What is it with physicians who do not support the use of marijuana as medicine?
It’s so good for your body.
But they prescribe pills, which will need other pills to take care of the nasty side effects of those pills. Seems like an endless cycle of… pills?
It’s frustrating. Because they should get it by now, shouldn’t they?
It’s pretty straightforward. Marijuana is medicine.
You’re giving your all to your health. You just want to feel better.
Should you say this? Should you talk about that? What can you do to make your voice heard?
Speaking of Marijuana
At the Staff MMJ TerpU Campus in Arizona, outspoken congressional candidate Mikel Weisser talks to classes about the rapid-changes of cannabis. Using lots of sense of humor and vivid imagery, Mikel spins class participants through the twisting changes of cannabis throughout history– all the way up to the more recent discoveries of the functioning endocannabinoid system.
Every one knows cannabis affects the body in one way or another, but the obvious question is how to prove it is safer and less toxic than other medicines. Researchers and scientists around the globe are currently compiling supporting facts to help change laws governing the use of the plant. Lawmakers argue every reason to hold cannabis in it’s current Schedule 1 status– from failure to recognize legitimacy of research, to geography, to even suggesting morality as a reason to withholding the therapeutic benefits of marijuana medicine from those patients who need it most.
Technical advancements and creative innovations in the cannabis industry have already paved the way to scientific discoveries of cannabinoids. Mikel is also the director of NORML, and is a vivid and passionate speaker when talking about how cannabinoids like THC and CBD work together to repair and rebuild the body. Those who have been through the class gain a better understanding of how cannabis works as a medicine. After sitting through a few classes myself, I was amazed to hear that people had never heard of CBD before.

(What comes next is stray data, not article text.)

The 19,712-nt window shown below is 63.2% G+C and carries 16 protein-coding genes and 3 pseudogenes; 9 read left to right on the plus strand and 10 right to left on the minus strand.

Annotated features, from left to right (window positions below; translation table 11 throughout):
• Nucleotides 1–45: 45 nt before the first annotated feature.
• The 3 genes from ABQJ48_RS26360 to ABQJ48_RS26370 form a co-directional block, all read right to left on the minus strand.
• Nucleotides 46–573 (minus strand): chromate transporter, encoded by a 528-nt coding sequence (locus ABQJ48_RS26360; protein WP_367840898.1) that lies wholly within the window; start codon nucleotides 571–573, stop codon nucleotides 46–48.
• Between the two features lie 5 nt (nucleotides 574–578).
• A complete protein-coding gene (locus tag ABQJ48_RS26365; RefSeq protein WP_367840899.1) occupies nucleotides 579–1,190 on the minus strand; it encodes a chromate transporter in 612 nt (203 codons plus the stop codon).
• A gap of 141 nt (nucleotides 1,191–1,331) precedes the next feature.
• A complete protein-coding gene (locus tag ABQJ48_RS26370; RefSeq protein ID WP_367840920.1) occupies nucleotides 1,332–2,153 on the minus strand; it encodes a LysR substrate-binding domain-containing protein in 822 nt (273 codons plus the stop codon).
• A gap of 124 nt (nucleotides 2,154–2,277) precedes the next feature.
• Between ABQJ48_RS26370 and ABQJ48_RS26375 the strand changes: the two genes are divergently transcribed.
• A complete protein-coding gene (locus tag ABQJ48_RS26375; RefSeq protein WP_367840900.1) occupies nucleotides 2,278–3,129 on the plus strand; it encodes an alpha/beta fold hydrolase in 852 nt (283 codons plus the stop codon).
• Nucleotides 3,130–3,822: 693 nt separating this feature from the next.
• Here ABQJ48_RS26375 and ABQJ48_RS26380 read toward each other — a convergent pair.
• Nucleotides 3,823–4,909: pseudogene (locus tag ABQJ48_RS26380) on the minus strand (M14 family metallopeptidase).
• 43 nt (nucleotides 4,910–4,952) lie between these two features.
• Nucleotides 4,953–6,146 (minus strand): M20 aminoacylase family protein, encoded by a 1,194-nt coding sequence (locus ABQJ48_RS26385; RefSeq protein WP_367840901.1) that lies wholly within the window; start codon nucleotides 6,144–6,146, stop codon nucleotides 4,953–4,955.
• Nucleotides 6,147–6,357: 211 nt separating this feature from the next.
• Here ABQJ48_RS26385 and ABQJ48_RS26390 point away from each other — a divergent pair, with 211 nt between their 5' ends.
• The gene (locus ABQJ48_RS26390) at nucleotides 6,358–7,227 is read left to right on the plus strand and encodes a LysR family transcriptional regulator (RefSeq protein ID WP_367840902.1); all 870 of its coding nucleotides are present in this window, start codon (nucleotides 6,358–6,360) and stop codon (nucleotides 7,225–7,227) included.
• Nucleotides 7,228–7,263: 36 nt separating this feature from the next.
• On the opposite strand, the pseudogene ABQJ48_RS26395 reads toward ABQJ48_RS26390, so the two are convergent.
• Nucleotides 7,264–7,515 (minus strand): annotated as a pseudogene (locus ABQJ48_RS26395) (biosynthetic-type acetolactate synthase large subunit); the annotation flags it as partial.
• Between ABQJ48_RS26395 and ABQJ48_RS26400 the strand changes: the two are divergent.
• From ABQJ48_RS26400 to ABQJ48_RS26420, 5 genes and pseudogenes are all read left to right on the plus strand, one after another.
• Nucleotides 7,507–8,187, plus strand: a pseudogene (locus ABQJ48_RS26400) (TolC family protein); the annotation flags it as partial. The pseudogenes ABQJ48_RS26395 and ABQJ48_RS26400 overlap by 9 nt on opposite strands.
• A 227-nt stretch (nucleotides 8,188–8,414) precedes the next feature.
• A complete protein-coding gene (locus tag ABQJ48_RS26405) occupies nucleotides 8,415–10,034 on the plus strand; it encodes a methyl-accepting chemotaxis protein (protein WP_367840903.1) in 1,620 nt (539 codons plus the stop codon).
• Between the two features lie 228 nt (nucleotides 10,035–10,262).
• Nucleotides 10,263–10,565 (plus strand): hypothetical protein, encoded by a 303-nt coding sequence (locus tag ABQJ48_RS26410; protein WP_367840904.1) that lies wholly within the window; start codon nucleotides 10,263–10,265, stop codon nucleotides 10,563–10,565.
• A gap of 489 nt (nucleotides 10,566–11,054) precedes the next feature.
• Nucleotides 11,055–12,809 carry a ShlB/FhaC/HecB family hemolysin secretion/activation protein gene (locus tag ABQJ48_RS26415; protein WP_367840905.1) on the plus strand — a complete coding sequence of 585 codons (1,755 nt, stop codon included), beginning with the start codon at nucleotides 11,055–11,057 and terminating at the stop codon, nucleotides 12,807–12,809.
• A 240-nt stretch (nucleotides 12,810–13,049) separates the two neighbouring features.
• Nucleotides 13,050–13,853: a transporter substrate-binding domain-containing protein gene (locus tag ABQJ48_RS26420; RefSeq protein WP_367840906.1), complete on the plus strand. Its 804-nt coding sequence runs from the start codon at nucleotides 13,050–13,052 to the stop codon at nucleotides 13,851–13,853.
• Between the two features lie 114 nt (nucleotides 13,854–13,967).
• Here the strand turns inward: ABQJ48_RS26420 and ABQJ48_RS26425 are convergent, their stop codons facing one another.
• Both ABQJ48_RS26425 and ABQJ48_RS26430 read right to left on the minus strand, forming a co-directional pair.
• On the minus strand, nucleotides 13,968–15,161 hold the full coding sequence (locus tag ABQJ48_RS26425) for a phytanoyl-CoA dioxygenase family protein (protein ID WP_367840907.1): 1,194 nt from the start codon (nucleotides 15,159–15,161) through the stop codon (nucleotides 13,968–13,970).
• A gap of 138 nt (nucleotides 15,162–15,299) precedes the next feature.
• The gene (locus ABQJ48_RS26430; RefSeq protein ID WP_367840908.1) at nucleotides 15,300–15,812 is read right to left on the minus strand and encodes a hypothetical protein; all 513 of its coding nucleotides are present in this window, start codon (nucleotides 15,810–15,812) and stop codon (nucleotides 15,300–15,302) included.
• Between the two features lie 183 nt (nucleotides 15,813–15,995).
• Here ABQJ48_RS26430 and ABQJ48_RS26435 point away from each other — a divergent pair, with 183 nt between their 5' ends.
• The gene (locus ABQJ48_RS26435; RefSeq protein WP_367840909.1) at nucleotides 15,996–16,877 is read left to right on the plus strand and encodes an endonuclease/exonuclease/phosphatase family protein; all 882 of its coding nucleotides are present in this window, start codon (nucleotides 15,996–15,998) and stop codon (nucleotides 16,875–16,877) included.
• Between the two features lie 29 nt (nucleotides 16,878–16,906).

The Future of Cannabis Medicine
What if the cure to cancer exists, but it’s being protected by the villains of the world? Sounds like the plot to every generic superhero movie. But just like any superhero movie, there’s hope. Now, more than ever, people are standing up for the medicinal plant. What if… What if we have the cure, (or at least a helpful preventative) but not enough people understand the genetics behind the plant? There’s a whole mess of science wrapped up within the politics. There’s a lot of questions, and not enough answers.
The medical cannabis industry is growing at a rapid rate. But it could be going faster. What’s the delay? Researchers are having a tough time staying in business due to research funding cutbacks. In 2014, Sue Sisley, psychiatrist and former University of Arizona clinical assistant professor, was fired after her PTSD study was approved by the NIDA. Researchers like Sisley cannot prove or disprove any medical theory supporting cannabis as a healthy treatment of medicine, without a proper facility to support the financial burdens of the studies.
Back to the original question. How do you talk to your doctor about cannabis? The answer gets a little tricky. Politics, law, morality, threats of losing their medical license — these are just some of the reasons your doctor might not wish to support your decision to medicate with weed. But why?
Unless you are seeing a naturopathic doctor, it may be very difficult to find a physician who supports your decision at all. Even if you do find one, their words about the actual use of cannabis medicine are going to be sparse. They don’t want to get fired or risk losing their license. And that’s sad. It’s your body and your health. You should be able to speak freely to your physician.
As cannabis continues to become more mainstream, we’re going to learn so many amazing things about this plant. Maybe one day, we’ll have the option to choose
What Can You Do?
Advocate for your own health. Get involved, and stay current through your own personal research and education.
April is a contributor to Staff MMJ, Chief Technology Officer of Herbal Risings, and Communications Director for Arizona NORML. Her experience working as a dispensary inventory control specialist first sparked her interest in expanding cannabis acceptance and tolerance within families. She also serves as the voice for animals, and advocates for chronic pain, pelvic health, and women’s health issues.